Today we had to go back into Chisinau for an all day seminar with our partners so Victoria and I bonded some more. The partners were scheduled to leave at 2:30 so we had an early day. Victoria gave me a big hug goodbye. I look forward to working with her.
This coming weekend is the 50th Anniversary party for the Peace Corps. We are going to the party all day so I’m pretty excited about that. If it’s half as fun as the 4th of July party it’ll be a good time. On Friday we are touring a vineyard. Can’t say we’re not trying to get the most of our time here!
This past week has been a blur. Since I’ve gotten back from Cahul it is had been insanely hot. Can NOT figure the weather out around here for the life of me. I can’t believe I thought I could handle Africa. But the heat has really slowed everybody down. Energy is down, everyone is cranky; it’s pretty bizarre. On hub site day, last Thursday, at least the air conditioner was working so that was pretty pleasant. Afterwards, we all went back to the wine bar. The one great thing about hub site day is that it usually ends up at a bar with everyone hanging out. It is always nice to intermix with programs. COD and ARBD hang out a lot but we barely get to know the English Ed or the Healthies.
Saturday morning we had to get up at the crack of dawn to go into Chisinau to help out with the 50th Anniversary Party. Since this is the 50th Anniversary of the Peace Corps, there are celebrations all over the world. Ours was held in Stefan Cel Mare (Ste-fawn-chel-mahree) Park. The good thing about getting there early was that it was still relatively cool and since there are trees everywhere there was always a place for shade. I was slated to take pictures all day, unfortunately my stomach was barely cooperating so I didn’t take nearly as many as I should have. I haven’t had too many stomach problems here but we are all very concerned with them and since we all discuss them in great detail every morning, I knew it was only a matter of time. I have learned to stay away from Sour Cream (as much as I love it) and to limit the ice cream to once a day. (That may sound like a lot but in brutally hot weather with no air conditioning, sometimes the promise of ice cream can get you through the day). The festivities went from 10-4. There were many speakers including Jeffrey, our country director, the US Ambassador in Moldova, the Director of Agriculture in Moldova and the Deputy Director of the Peace Corps which is the highest office from Washington that has ever visited the country. After the speakers, there were many local performers as well as many volunteer performers. It was a very enjoyable day, if not for the blaring heat. Towards the end of the day I was looking forward to going home and resting and showering, but sometimes you get a curve ball and you just have to go with it.
So I’m sitting chatting with my friend, Jeremy, and another guy Matt (from English Ed) comes over and invites us to come to his house. Matt is pretty fortunate in his host family situation as to have a pool. Normally, I would flat out say no but the thought of jumping in a pool was so blissful that I agreed to go. I even surprised myself since I usually say no to everything, especially when it requires some effort. So Jeremy and I piled onto a bus with Matt and Holly (also from EE…also my roommate from staging in Philadelphia) and headed to their village of Cojusna. (Coh-joosh-nah). The Rutiere ride was about 20 minutes and it was pretty hot. When we got off the Rutiere, Matt’s host dad called and said that unfortunately they had just treated the pools with chemicals and therefore we could not swim. It was a punch in the gut. Never failing us, Matt told us that he had been to this club nearby that had many pools and if we wanted to, we could go there. Standing in the middle of a dusty, dirt road, in the blaring heat with no shade in sight, we agreed. Matt failed to inform us that this ‘club’ was a 5 kilometer hike (that’s just about 4 miles kids…yeah). But we did it. We walked up dusty unpaved roads, through fields, by lakes, over a fence (for reals, I climbed a fence) and finally arrived at this oasis called “Goa.” It was a country-club-esque resort on the edge of a lake that had 4 swimming pools, a beachfront, a hot tub, 7 bars, a dance floor with a dj, etc. It was like nothing I had ever seen in this country. It was heaven. We went right over to the shower near the beach and basically just stood under the water, fully clothed and rinsed off. It was awesome. Matt, Holly and Jeremy had brought bathing suits, apparently I was not clued in to the fact that this had been an actual planned afternoon, so they all went and changed. We spent the late afternoon and evening there in this crazy oasis and it was wonderful. Since it was nearly 10 when we had to leave, Jeremy and I realized that we had missed the last rutieres back to our villages so Matt and Holly graciously offered to let us stay. We took a taxi back to the village square and enjoyed listening to Matt try and converse in Romanian with the driver while intoxicated. We stopped at their local bar and got something to eat and hung out for a bit more. We went back to Matt’s house and even though there were chemicals, we jumped in his pool. There was no one there and at that point, we really didn’t care. We stayed up late playing games and talking until we all crashed out.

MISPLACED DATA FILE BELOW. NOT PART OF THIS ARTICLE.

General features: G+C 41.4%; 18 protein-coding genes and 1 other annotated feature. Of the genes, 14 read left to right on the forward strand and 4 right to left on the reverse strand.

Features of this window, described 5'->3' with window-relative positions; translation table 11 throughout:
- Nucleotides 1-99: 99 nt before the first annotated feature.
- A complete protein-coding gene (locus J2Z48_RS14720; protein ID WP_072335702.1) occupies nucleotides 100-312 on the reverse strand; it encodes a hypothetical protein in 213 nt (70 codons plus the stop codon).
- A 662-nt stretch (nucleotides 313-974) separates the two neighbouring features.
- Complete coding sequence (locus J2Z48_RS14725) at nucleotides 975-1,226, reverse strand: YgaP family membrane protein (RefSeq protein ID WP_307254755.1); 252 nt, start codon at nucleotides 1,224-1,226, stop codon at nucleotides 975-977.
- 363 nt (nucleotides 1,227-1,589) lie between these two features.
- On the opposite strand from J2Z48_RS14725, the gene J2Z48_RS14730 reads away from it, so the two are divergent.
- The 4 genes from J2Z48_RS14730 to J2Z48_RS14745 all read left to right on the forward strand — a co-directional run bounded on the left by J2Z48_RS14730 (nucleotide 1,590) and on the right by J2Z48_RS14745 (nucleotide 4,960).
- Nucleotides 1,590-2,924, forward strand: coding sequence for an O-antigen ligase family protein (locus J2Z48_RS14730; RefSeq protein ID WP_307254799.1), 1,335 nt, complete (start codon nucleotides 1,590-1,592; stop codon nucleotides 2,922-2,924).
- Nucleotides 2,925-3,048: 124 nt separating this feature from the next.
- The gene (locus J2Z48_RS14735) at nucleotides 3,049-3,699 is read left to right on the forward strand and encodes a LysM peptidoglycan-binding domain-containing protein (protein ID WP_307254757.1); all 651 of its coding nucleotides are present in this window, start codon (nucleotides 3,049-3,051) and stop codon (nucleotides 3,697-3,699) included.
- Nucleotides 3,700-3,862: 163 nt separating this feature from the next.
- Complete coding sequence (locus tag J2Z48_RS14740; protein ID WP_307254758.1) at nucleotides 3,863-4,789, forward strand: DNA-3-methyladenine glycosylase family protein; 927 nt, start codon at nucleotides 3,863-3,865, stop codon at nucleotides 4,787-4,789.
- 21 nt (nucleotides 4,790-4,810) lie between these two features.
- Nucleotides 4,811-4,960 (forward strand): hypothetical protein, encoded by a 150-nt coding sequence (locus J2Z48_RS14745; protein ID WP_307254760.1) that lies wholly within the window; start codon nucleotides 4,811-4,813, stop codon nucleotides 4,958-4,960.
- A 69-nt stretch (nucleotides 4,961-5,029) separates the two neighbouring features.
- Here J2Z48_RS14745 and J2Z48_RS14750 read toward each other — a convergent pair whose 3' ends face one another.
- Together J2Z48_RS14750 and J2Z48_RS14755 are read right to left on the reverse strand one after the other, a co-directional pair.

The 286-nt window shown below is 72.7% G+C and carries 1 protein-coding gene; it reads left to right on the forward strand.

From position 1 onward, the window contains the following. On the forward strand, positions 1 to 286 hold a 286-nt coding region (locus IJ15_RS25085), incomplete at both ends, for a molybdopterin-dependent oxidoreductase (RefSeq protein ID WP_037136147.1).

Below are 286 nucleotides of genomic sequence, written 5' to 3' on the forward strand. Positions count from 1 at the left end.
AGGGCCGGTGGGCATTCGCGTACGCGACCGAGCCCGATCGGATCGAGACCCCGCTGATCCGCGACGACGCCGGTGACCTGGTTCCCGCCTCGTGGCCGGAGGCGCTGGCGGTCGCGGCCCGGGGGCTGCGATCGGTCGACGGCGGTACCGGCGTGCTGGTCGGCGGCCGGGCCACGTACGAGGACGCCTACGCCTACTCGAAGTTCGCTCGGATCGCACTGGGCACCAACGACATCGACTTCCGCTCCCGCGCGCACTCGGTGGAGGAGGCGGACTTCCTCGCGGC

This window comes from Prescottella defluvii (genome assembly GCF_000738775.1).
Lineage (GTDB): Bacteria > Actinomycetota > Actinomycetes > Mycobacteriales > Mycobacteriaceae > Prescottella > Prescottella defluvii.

The next day, again brutally hot, we spent the day lounging around the pool. Matt’s family was back so we didn’t go in the pool since it was still being ‘treated’ (I seriously think they just didn’t want us in it since we were all okay after the night before). We decided we should probably head back since it was nearing 6 and since we had school the next day, we couldn’t stay another night as tempting as it was. We thanked them for a magnificent adventure and then Jeremy and I headed back into Chisinau since we had to get a Rutiere from there. It was another half hour ride and then we had to walk through the city to find our bus. It was a lot of fun. Even though it was exhausting, very dirty and very hot, it was a great adventure. Certainly something I probably never would’ve done if I knew all it entailed beforehand but I’m pretty grateful I took a chance.
All this week, every day has been hotter than the next. I have a cold. Guess somewhere in there I may have caught some germs from all those public pools or something, but I’m okay. I know how much worse it could be. But man it sucks having a cold in the heat. Our LTI’s have been very patient with us as our brains have basically turned off and we have had some free afternoons to rest and basically sit still. Tomorrow is hub site again. Even though it’s a pain, it’s always fun to see everybody and I know it’ll end up at a bar.
One funny thing in the Romanian language, “Eu Fac” means I do. “Eu Fac” phonetically is yo-fuck. Well you can just imagine what tired and hot brains do with this phrase. I hear someone say “I gotta go fac a dus (fuck a douche)” which means take a shower, pretty much daily. It is funny how grown adults can collapse into giggle fits over such simple things. But as our poor LTI said in her broken English, “remember…you can fac just about anything in Romanian.”